This is where something like Football Hawk really comes into its own. At £19 per month, you are looking at giving up a couple of pints a week in order to pay for your subscription. For that, even to £5 stakes, you would be bringing home a profit of some £60 per month. More importantly, it lets you get a feel for what is involved with following a professional tipster. There aren’t many services that are priced in such a way that you can achieve this.

Now, I will admit that the profitability of Football Hawk is probably best described as modest. In this last month I have looked at a proofed product that has generated hundreds of points on some months, but that isn’t necessarily sustainable or for everybody.

And this brings me right back around to value. Sure, you don’t get a huge amount of profit from Football Hawk, but you also don’t pay a lot for it either. And more than that, I think that there is something that you get from it which is more than just a bit of beer money. You get experience.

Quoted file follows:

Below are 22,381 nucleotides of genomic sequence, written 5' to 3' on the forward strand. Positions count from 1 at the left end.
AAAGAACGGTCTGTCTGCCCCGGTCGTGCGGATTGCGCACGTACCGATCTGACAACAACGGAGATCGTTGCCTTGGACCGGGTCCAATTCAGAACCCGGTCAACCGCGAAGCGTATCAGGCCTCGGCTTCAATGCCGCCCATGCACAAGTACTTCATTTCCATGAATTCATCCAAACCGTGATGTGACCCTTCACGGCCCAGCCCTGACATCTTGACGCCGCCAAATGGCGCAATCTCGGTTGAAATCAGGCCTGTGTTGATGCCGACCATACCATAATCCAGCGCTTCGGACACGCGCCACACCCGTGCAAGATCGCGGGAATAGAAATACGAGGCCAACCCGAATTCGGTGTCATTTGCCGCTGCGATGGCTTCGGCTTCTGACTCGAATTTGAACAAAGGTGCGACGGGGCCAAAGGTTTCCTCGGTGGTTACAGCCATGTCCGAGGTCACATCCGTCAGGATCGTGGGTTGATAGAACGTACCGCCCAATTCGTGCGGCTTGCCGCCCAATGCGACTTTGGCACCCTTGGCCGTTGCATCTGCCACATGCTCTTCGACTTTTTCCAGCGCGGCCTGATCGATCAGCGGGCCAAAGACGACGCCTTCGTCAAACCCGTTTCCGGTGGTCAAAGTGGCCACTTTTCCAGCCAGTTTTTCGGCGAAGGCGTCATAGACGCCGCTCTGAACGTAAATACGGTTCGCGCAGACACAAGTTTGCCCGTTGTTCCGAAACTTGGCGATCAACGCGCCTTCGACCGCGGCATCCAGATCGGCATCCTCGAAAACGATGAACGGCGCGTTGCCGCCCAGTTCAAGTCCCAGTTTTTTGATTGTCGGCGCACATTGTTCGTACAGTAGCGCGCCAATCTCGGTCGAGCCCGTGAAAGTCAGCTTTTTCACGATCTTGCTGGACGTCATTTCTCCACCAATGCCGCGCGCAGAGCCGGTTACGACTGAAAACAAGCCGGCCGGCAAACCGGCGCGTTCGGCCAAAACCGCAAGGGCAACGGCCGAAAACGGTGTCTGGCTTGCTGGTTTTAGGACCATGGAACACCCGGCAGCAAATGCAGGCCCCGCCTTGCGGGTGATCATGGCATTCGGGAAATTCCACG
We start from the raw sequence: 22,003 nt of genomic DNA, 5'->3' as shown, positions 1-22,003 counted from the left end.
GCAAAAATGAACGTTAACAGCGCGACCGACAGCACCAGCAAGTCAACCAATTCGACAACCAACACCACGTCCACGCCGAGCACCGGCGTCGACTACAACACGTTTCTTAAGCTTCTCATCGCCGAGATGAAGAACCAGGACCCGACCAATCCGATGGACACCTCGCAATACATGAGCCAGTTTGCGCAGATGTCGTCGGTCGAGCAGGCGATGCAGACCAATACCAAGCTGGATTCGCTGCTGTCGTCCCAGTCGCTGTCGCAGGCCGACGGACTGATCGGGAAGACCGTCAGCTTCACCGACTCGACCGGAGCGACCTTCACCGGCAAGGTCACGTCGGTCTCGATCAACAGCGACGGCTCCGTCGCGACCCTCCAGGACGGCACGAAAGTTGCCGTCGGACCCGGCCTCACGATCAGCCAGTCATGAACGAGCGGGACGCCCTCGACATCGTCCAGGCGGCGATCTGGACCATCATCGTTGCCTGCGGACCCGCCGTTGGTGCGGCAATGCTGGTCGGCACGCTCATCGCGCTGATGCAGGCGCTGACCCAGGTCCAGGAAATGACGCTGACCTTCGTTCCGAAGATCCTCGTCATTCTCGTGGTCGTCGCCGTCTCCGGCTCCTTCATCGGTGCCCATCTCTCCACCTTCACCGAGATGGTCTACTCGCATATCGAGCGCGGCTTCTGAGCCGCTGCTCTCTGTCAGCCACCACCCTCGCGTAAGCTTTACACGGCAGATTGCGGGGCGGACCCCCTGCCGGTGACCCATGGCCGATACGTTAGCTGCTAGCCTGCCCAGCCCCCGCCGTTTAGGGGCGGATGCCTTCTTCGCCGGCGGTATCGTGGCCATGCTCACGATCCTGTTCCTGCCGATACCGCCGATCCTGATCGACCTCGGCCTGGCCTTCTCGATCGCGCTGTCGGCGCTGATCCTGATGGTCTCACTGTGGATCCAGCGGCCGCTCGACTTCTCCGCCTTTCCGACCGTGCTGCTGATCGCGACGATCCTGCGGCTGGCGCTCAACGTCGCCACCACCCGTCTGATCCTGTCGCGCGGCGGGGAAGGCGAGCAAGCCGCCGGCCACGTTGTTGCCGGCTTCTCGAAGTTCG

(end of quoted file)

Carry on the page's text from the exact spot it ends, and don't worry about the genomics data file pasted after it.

With that in mind, I don’t really doubt that there is value to be had with Football Hawk. Will it continued to produce 15 points per month, like clockwork? Probably not. Tipsters rarely do. But when you look at the approach behind the service (which appears to be eminently sensible), the statistics that Tipstrr provide, there is a lot of potential for some consistency. And to loop back to that idea of starting out on your betting experience, consistency is a very important thing.

So, do I recommend Football Hawk? This all depends on were you are in your betting career. If you are starting out and looking for a reasonably inexpensive footballing tipster service, then I know for a fact that you can do a damn sight worse than this.

There is should be a little profit to be made here. Now, whilst profit is ultimately the bottom line, I also acknowledge that some people may find that the service is lacking a little compared to the wider market. Honestly, I think this is a pretty strong option, however I do acknowledge that it will not suit everybody.

Related Posts

Leave a comment

From: Simon Roberts